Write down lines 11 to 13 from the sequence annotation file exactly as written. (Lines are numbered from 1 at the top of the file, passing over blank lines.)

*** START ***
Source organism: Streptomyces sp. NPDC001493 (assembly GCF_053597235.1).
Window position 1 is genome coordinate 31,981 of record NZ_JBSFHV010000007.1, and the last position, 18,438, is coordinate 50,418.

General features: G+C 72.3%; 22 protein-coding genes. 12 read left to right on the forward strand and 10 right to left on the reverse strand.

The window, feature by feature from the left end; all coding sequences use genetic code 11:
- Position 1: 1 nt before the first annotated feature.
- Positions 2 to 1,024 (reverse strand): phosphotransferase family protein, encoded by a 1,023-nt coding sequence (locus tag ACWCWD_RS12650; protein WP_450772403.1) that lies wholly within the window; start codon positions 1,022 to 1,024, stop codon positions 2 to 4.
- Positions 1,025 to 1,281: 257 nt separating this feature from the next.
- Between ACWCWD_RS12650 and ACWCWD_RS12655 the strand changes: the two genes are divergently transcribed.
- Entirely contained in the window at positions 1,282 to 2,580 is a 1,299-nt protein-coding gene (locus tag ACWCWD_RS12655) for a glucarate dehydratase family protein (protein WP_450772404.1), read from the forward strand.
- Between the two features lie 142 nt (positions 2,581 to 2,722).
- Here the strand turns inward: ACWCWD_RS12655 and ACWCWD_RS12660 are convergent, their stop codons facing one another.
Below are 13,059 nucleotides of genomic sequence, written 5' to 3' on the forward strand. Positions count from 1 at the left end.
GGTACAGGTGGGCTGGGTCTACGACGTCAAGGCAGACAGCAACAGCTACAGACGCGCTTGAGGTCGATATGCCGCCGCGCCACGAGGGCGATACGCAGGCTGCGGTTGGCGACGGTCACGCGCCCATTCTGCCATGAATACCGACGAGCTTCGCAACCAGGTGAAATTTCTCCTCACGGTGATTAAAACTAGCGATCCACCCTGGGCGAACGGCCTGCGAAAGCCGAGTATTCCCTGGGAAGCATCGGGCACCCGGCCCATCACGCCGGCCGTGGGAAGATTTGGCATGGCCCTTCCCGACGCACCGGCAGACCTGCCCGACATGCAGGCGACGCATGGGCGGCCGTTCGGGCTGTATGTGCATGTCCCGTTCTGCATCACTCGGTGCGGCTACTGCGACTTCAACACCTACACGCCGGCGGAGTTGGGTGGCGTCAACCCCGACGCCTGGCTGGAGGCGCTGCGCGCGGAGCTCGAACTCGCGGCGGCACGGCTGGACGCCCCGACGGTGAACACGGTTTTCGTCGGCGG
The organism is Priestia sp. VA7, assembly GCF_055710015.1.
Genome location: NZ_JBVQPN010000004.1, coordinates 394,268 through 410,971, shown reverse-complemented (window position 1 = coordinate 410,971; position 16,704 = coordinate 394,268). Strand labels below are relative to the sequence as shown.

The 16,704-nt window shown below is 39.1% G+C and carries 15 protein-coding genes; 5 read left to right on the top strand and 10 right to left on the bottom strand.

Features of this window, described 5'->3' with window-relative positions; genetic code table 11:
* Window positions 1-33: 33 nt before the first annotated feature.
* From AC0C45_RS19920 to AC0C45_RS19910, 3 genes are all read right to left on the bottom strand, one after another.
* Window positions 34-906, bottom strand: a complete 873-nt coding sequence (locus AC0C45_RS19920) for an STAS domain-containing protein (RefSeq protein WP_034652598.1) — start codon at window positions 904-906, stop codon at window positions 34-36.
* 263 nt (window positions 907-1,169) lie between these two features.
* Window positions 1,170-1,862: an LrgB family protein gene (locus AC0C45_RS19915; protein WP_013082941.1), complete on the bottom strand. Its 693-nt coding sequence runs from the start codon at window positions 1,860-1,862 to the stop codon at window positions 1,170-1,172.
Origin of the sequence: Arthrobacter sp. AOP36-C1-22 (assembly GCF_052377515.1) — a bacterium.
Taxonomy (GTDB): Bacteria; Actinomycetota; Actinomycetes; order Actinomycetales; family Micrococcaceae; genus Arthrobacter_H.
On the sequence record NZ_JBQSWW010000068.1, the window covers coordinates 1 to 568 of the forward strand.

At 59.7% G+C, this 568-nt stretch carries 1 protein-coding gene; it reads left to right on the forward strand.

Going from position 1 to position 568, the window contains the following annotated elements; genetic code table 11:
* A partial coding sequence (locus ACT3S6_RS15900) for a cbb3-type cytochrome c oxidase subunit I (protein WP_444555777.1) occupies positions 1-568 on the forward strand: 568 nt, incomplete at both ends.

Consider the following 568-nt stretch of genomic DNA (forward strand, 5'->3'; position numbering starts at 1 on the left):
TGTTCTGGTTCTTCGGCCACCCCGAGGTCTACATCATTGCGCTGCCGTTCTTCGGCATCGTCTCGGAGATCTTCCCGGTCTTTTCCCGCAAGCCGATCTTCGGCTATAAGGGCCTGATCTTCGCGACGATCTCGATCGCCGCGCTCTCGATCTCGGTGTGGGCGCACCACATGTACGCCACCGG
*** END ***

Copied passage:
- Here the strand turns inward: ACWCWD_RS12655 and ACWCWD_RS12660 are convergent, their stop codons facing one another.
Below are 13,059 nucleotides of genomic sequence, written 5' to 3' on the forward strand. Positions count from 1 at the left end.
GGTACAGGTGGGCTGGGTCTACGACGTCAAGGCAGACAGCAACAGCTACAGACGCGCTTGAGGTCGATATGCCGCCGCGCCACGAGGGCGATACGCAGGCTGCGGTTGGCGACGGTCACGCGCCCATTCTGCCATGAATACCGACGAGCTTCGCAACCAGGTGAAATTTCTCCTCACGGTGATTAAAACTAGCGATCCACCCTGGGCGAACGGCCTGCGAAAGCCGAGTATTCCCTGGGAAGCATCGGGCACCCGGCCCATCACGCCGGCCGTGGGAAGATTTGGCATGGCCCTTCCCGACGCACCGGCAGACCTGCCCGACATGCAGGCGACGCATGGGCGGCCGTTCGGGCTGTATGTGCATGTCCCGTTCTGCATCACTCGGTGCGGCTACTGCGACTTCAACACCTACACGCCGGCGGAGTTGGGTGGCGTCAACCCCGACGCCTGGCTGGAGGCGCTGCGCGCGGAGCTCGAACTCGCGGCGGCACGGCTGGACGCCCCGACGGTGAACACGGTTTTCGTCGGCGG